FOR IMMEDIATE RELEASE
November 11, 2022
Dan Radmacher, (540) 798-6683, firstname.lastname@example.org
Tom Llewellyn, (925) 876-2942, email@example.com
On Nov. 16, organizations from Alabama, Georgia, Kentucky, Mississippi, North Carolina, Tennessee and Virginia will release scorecards examining how electric cooperatives in their states measured up across a number of areas, including governance, transparency, energy efficiency, member access to clean energy and other factors, and calling attention to how co-ops are performing across the Southeast in the wake of National Cooperative Month.
The organizations releasing the scorecards are hosting a press conference webinar at 11 a.m. EDT on Nov. 16 to discuss the results. RSVP for the press conference here.
The Southeast Regional Electric Cooperative Scorecards are hosted on the website EnergyDemocracyYall.org, a hub for organizations working to build energy systems that serve the communities where they live. In advance of Wednesday’s webinar, scorecard data is already available at this site on an embargoed basis. Please do not publicize this data prior to the webinar.
Website visitors will find an interactive source of information where they can look up specific data about electric cooperatives like geographic and demographic details of their service areas, and information about governance, board composition and accessibility of electric cooperatives.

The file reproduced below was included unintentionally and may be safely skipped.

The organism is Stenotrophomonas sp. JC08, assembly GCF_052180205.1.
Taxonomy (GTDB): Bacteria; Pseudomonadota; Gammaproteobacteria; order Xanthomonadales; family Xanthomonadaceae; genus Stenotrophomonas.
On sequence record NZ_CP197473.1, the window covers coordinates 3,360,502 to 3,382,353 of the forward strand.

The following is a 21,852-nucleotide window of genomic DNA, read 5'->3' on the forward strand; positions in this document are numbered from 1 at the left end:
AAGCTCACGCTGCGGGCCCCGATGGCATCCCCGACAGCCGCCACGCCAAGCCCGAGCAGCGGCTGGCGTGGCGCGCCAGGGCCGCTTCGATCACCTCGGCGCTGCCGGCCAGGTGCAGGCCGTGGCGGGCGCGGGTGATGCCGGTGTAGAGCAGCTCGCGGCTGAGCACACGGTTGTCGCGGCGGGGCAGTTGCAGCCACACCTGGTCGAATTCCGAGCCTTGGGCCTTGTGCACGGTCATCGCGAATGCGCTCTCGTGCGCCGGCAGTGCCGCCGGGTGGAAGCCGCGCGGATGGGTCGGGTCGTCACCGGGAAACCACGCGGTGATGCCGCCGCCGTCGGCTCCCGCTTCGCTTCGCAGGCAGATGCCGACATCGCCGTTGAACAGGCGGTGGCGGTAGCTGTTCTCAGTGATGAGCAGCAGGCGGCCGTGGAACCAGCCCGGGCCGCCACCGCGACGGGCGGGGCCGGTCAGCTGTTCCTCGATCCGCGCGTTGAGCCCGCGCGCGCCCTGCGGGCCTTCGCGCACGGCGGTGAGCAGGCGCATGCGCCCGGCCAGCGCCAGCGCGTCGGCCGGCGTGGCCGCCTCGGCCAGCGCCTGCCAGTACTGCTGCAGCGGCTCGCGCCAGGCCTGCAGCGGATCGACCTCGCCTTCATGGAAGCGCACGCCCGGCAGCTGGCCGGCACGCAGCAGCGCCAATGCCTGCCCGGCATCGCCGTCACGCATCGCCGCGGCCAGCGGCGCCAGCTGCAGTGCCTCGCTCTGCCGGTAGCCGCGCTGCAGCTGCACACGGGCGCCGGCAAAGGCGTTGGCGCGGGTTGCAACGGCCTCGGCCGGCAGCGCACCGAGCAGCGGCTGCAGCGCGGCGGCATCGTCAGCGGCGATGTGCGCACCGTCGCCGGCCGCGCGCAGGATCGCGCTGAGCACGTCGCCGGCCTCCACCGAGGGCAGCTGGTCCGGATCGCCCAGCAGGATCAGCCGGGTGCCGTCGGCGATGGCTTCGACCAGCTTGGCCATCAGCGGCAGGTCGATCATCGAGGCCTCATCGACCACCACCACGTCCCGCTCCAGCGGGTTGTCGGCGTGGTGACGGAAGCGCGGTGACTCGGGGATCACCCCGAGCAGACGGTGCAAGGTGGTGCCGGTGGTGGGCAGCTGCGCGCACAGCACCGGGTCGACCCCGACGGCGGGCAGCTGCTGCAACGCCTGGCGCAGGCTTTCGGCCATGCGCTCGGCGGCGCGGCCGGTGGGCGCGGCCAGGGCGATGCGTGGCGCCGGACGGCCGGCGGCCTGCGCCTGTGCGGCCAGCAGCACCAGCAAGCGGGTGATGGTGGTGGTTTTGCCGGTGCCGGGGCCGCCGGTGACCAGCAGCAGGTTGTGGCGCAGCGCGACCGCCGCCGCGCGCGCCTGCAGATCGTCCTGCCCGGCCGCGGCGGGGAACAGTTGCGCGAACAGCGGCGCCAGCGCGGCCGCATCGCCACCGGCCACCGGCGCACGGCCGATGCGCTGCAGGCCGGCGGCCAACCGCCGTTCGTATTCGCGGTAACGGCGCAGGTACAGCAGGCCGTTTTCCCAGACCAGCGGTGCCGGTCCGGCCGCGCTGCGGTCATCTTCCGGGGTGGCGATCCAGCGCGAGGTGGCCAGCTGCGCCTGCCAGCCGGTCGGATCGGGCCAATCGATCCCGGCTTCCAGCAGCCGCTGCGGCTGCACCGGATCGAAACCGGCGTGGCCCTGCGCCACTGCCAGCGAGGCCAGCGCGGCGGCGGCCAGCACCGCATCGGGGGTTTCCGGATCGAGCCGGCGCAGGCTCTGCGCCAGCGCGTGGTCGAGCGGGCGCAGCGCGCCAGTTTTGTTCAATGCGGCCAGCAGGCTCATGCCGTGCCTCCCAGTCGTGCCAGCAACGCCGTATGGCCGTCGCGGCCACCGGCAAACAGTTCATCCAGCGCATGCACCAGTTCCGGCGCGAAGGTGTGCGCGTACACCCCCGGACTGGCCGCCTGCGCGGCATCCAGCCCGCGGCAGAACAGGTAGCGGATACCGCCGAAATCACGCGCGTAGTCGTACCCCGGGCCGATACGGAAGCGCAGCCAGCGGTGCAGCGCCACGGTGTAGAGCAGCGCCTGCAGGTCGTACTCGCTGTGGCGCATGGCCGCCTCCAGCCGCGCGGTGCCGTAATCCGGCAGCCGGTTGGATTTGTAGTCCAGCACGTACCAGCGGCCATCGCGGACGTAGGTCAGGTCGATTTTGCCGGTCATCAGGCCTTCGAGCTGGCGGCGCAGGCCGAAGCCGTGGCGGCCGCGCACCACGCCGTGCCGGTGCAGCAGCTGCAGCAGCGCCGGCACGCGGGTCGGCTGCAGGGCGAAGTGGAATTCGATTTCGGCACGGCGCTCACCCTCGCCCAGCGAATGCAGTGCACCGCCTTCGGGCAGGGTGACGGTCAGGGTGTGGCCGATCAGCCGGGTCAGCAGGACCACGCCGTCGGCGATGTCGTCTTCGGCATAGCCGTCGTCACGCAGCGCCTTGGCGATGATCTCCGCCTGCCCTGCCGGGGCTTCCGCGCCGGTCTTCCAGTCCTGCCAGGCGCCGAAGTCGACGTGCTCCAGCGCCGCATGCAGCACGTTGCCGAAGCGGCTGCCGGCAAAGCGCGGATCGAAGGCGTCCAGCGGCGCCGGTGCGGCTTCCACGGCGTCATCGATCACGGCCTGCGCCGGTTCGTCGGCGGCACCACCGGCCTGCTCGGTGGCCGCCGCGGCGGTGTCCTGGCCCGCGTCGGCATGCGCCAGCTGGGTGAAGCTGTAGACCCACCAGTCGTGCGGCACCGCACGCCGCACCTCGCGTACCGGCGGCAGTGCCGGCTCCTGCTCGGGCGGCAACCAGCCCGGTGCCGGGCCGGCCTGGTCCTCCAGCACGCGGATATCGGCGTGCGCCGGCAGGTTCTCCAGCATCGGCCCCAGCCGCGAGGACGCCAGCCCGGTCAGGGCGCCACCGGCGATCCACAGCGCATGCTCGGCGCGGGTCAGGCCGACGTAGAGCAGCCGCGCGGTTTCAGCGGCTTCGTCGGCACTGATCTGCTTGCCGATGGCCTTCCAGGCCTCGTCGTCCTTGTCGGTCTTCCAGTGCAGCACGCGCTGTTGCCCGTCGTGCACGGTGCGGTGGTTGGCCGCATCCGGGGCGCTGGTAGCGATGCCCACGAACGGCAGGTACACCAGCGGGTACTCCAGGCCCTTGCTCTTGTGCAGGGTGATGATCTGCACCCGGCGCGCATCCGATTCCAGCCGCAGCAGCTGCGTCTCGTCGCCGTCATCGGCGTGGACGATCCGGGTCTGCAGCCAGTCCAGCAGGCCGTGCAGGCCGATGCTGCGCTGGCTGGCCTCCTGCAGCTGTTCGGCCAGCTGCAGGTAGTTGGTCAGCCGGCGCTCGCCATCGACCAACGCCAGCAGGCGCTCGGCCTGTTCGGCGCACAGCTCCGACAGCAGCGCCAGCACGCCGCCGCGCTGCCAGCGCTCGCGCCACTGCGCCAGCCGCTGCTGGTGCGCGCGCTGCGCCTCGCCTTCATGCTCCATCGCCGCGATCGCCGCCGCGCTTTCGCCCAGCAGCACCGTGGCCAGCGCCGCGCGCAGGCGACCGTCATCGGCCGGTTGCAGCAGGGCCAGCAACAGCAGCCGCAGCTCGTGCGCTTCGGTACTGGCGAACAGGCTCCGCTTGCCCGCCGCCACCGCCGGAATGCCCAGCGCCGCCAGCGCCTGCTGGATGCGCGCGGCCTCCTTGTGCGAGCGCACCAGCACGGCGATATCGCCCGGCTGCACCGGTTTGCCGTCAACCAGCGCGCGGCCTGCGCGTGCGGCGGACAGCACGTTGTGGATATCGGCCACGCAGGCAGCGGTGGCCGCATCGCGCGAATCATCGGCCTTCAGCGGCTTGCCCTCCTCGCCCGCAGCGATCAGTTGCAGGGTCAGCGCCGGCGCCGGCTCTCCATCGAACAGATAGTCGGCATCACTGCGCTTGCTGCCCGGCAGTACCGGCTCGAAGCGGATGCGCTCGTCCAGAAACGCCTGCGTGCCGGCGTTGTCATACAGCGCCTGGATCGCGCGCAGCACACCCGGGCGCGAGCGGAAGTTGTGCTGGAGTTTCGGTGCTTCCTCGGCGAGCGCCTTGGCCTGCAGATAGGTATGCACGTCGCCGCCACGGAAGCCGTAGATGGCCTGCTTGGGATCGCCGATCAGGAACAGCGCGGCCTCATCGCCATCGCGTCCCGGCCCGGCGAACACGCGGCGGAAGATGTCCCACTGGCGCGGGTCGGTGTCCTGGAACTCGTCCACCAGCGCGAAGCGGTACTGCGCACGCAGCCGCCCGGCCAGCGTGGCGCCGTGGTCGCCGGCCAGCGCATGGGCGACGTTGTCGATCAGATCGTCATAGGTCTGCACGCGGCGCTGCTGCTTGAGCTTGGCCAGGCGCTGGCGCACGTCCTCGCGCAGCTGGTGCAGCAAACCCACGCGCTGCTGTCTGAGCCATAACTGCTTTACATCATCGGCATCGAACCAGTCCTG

Electric cooperatives are utilities owned by their customer-members. An outgrowth of rural social movements in the 1930s and 1940s, and established by the Rural Electrification Act of 1936, electric co-ops helped bring electricity to rural communities that private corporations didn’t want to serve.
The unique, member-owned structure of electric co-ops means that they are supposed to be governed by their members, and aligned with principles of democratic governance that are supported by the National Rural Electric Cooperative Association (the cooperatives’ trade group). And yet, many electric co-ops have lost sight of these values over time. These utilities should be vehicles for meeting a range of needs in rural communities and instilling democratic values. Southeastern co-ops have an opportunity to lead the way by modeling the better practices this scorecard evaluates.
Members, many of whom gathered last month for NRECA’s regional meetings, are working to transform electric co-ops, modernizing them and speeding their transition from fossil fuels to clean energy, while ensuring they are operating transparently. These scorecards, rating the performance of cooperatives in relevant areas, will show members how their co-ops are doing, and where they need improvement, ultimately providing a roadmap for reform.
The scorecard release is a joint project between Appalachian Voices, Partnership for Southern Equity, Energy Alabama, One Voice, Kentuckians for the Commonwealth and Mountain Association, via the Advancing Equity and Opportunity Collaborative.